And so while we kids out on the street might look a bit different and went home to different customs the elders couldn't shake off, we kids – the punk, the scholar, the future cop or Wall Street trader – all looked forward to life with the same Anglo-American heart.

In fact, growing up, I don't believe I ever once heard the word diversity used to describe something socially valuable, and certainly not as a condition to be striven for.  Want "diversity?"  Then remove yourself to the super-diverse Balkans, where peoples of ten different languages are grindingly poor and have been grinding poor for thousands of years because their one motivation in life is to have their son ambush those funny-talking folks in the next valley and steal their goat.  Me, my kid, he's going stay focused on what's important in life and grow up to be a cowboy, a space explorer, the president of the United States.

He's an American.

He can be whatever he wants to be and invent whatever new world he chooses to live in.

It is a point to be thought about, deeply, as the nation embarks on a new administration and we re-examine the meaning of E Pluribus Unum.

Consider again as every generation must learn how best our nation's children may play together, grow, and love one another in the 21st century.

And remember once more the way America changed the world because it didn't celebrate differences, but instead, in Israel Zangwill's words, became "God's Crucible," the "Great Melting Pot."

 

…  for these are the fires of God you've come to – these are the fires of God. A fig for your feuds and vendettas! Germans and Frenchmen, Irishmen and Englishmen, Jews and Russians – into the Crucible with you all! God is making the American.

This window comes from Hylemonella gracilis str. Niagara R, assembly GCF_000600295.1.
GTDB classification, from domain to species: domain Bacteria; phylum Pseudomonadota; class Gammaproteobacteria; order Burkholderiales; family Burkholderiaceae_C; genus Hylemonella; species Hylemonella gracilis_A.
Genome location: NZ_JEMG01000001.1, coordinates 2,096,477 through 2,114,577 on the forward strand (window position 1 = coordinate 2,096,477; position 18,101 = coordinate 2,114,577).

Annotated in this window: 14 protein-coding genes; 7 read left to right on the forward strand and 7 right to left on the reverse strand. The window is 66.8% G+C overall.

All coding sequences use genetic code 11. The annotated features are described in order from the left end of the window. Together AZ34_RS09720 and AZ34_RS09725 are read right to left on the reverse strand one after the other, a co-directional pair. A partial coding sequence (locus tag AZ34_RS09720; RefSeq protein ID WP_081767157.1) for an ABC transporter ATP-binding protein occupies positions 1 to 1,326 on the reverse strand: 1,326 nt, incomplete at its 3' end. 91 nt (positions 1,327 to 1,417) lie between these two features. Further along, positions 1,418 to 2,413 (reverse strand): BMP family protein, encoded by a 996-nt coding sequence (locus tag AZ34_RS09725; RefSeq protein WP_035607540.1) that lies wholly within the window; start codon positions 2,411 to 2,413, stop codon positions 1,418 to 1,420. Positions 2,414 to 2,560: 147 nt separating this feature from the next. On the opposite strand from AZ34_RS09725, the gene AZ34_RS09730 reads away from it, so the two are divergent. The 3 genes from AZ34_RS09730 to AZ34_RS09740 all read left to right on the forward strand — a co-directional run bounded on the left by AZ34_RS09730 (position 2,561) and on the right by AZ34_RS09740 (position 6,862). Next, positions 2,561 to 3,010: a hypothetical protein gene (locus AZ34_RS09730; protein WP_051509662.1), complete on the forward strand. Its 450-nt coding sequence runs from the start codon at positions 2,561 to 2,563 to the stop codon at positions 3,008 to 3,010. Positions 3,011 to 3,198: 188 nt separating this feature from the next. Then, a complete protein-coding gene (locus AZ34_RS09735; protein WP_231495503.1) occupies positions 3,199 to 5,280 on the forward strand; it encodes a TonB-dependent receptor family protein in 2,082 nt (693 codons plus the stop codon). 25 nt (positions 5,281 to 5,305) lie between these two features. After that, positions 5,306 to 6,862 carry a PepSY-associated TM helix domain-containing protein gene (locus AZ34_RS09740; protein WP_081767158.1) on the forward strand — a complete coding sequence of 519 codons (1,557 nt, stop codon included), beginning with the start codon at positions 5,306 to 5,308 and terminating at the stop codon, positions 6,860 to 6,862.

A pox on diversity. 

Richard F. Miniter is the author of The Things I Want Most, Random House, BDD.  See it here.  He lives and writes in the colonial-era hamlet of Stone Ridge, New York; blogs here; and can also be reached at miniterhome@gmail.com.

Lloyd Marcus, in his wonderful piece "The Myth of Racist America" in American Thinker, describes how "[b]lack seniors are prone to experiencing "racism paranoia."  

The issue is parodied in the Seinfeld episode when Uncle Leo attributed a overcooked hamburger (and much else in his world) to anti-Semitism.  Something raised its head in an amusing way in my own life when my son's Japanese in-laws invited us to dinner in an upscale restaurant, and the service was horrible.  Sighing, the old man turned to me and said, "You have to expect that when you're Japanese."

"Oh?  Watch this."  I turned in my seat and signaled, only to have the waaiter turn his back on me too.  "See?" I said.  "It's not just Japanese he's nasty to.  He's an equal opportunity idiot."  We all  laughed and laughed and laughed.  It's a story I told to a Jewish couple we know, and they laughed themselves – "when that happens, we always think it's because we're Jews." 

The point is that not just elderly black people, but all of us are prone to jump to conclusions about the motives of people different from us.  Even a little bit different.

This is often the reason we don't get along when we don't.

Yet there has always been another, much stronger dimension to American life.

I was raised in Bay Ridge, Brooklyn in the 1950s among a potpourri of nationalities.  It was a great place for kids to grow up despite the fact that the police would cuff you if they thought you needed it and everybody smoked because Dad would take you into a bar on Third Avenue with him while Sunday dinner was being prepared (where I enjoyed the cokes despite being forced to stay in my church clothes), and it was much more of a fighting culture than we have today.  That is, adults didn't think too much about a few punches thrown among boys.  Indeed, being able to stand up for yourself was something to be admired, and I admire it yet.